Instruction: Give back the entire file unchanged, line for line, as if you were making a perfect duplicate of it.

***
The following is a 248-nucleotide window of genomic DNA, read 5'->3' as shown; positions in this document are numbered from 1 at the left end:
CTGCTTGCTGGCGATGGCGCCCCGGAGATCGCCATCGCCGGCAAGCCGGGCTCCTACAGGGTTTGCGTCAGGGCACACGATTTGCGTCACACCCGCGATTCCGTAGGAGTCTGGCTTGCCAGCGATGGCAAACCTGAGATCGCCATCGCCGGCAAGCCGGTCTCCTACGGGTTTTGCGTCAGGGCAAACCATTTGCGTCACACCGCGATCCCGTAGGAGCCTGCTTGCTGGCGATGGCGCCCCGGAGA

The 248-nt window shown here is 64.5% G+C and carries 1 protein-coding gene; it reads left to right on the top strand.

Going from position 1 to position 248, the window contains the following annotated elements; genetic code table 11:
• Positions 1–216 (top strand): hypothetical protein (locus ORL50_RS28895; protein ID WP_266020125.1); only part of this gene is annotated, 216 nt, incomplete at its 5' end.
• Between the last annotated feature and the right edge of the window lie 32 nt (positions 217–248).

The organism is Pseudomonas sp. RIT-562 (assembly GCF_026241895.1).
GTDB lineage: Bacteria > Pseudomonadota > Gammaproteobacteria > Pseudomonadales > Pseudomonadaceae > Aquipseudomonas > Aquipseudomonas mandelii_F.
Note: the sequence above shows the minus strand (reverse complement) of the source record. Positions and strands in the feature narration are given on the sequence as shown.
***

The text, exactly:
The following is a 248-nucleotide window of genomic DNA, read 5'->3' as shown; positions in this document are numbered from 1 at the left end:
CTGCTTGCTGGCGATGGCGCCCCGGAGATCGCCATCGCCGGCAAGCCGGGCTCCTACAGGGTTTGCGTCAGGGCACACGATTTGCGTCACACCCGCGATTCCGTAGGAGTCTGGCTTGCCAGCGATGGCAAACCTGAGATCGCCATCGCCGGCAAGCCGGTCTCCTACGGGTTTTGCGTCAGGGCAAACCATTTGCGTCACACCGCGATCCCGTAGGAGCCTGCTTGCTGGCGATGGCGCCCCGGAGA

The 248-nt window shown here is 64.5% G+C and carries 1 protein-coding gene; it reads left to right on the top strand.

Going from position 1 to position 248, the window contains the following annotated elements; genetic code table 11:
• Positions 1–216 (top strand): hypothetical protein (locus ORL50_RS28895; protein ID WP_266020125.1); only part of this gene is annotated, 216 nt, incomplete at its 5' end.
• Between the last annotated feature and the right edge of the window lie 32 nt (positions 217–248).

The organism is Pseudomonas sp. RIT-562 (assembly GCF_026241895.1).
GTDB lineage: Bacteria > Pseudomonadota > Gammaproteobacteria > Pseudomonadales > Pseudomonadaceae > Aquipseudomonas > Aquipseudomonas mandelii_F.
Note: the sequence above shows the minus strand (reverse complement) of the source record. Positions and strands in the feature narration are given on the sequence as shown.